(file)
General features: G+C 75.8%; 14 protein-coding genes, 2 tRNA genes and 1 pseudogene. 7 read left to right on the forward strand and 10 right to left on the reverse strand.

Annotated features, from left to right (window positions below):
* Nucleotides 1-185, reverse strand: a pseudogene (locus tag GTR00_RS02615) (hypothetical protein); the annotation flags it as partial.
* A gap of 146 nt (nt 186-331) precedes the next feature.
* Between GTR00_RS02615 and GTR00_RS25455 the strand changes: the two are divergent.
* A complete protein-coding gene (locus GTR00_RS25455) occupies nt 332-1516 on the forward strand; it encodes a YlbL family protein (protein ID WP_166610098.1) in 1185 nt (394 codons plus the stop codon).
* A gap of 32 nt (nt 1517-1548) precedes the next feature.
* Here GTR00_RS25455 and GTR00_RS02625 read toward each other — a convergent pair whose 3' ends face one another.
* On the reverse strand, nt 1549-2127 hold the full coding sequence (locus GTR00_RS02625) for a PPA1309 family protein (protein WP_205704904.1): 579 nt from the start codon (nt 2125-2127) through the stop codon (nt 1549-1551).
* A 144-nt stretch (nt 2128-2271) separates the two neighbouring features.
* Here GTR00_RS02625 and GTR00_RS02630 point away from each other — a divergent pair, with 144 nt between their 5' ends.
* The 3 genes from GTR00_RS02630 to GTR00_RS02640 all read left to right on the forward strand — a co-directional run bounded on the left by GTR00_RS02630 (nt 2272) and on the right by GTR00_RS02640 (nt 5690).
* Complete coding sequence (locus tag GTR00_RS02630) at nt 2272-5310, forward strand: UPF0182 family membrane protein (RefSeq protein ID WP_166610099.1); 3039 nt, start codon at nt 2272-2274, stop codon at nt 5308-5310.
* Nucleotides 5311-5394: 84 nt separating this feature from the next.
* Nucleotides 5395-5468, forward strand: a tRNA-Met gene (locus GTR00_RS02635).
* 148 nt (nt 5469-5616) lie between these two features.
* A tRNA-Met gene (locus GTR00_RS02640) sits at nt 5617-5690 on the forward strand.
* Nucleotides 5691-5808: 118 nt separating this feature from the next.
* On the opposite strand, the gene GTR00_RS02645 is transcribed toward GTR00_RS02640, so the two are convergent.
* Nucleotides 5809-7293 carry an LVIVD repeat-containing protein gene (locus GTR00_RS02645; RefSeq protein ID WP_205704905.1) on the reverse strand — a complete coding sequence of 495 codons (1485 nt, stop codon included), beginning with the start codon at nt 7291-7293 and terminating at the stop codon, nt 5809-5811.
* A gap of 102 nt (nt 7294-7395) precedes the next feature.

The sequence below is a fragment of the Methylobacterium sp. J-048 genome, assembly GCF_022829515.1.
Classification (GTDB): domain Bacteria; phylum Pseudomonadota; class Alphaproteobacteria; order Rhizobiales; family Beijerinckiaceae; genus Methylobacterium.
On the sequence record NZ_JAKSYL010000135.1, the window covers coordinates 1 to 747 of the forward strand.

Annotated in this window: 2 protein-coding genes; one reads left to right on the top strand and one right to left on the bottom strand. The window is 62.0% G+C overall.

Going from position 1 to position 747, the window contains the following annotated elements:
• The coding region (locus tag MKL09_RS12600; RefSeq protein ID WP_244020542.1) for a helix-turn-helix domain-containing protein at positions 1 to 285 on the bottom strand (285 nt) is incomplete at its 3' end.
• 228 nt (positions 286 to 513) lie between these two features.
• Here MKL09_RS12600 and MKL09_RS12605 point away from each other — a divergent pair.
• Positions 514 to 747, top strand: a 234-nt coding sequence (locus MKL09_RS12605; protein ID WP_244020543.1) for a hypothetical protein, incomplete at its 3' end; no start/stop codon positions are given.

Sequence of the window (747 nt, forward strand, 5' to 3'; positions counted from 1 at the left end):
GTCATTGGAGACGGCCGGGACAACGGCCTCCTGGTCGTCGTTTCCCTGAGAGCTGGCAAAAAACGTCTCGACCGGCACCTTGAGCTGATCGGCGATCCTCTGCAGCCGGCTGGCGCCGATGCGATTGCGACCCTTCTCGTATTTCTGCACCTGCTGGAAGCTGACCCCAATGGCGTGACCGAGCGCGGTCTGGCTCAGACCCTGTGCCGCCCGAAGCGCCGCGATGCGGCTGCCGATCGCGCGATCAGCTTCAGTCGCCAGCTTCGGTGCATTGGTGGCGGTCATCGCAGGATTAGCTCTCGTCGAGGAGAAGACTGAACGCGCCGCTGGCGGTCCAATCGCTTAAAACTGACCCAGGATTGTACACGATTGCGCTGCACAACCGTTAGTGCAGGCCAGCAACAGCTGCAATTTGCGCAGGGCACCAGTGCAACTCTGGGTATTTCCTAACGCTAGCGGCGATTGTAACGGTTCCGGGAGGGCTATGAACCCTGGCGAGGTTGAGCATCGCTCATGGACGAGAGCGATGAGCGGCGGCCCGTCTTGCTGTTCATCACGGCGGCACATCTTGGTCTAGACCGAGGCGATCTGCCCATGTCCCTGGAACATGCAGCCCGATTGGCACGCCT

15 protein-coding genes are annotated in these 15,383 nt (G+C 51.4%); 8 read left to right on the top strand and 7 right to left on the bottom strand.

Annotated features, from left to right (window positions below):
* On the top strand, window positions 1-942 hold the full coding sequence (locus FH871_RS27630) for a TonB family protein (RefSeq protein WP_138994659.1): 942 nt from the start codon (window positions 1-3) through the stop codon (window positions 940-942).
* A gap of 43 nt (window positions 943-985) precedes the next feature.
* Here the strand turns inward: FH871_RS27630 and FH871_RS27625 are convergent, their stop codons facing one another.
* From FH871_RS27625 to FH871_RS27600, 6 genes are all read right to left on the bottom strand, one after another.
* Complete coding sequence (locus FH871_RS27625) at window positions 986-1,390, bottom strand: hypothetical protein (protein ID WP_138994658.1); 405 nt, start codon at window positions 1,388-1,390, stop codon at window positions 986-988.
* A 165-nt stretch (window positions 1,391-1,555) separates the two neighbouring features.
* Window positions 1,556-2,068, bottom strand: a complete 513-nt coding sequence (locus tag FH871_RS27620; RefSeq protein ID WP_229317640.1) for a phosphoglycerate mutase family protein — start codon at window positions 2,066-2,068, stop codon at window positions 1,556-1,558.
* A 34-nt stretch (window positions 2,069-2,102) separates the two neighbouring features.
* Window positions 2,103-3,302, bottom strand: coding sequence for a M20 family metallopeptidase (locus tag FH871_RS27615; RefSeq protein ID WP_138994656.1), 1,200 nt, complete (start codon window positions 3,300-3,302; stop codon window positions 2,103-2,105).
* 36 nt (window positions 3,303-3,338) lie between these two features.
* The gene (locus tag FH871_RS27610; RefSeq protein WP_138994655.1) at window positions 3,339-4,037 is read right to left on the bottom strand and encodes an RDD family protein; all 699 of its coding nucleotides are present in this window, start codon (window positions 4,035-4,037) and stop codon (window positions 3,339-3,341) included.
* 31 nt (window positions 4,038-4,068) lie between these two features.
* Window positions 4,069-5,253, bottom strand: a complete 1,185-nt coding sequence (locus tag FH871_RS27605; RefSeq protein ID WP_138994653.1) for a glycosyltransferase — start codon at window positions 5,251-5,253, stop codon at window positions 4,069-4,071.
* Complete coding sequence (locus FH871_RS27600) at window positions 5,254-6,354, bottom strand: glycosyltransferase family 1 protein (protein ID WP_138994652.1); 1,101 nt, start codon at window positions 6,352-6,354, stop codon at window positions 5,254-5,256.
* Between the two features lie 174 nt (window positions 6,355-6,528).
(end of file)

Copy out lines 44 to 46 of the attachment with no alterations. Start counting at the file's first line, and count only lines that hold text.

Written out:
* 36 nt (window positions 3,303-3,338) lie between these two features.
* The gene (locus tag FH871_RS27610; RefSeq protein WP_138994655.1) at window positions 3,339-4,037 is read right to left on the bottom strand and encodes an RDD family protein; all 699 of its coding nucleotides are present in this window, start codon (window positions 4,035-4,037) and stop codon (window positions 3,339-3,341) included.
* 31 nt (window positions 4,038-4,068) lie between these two features.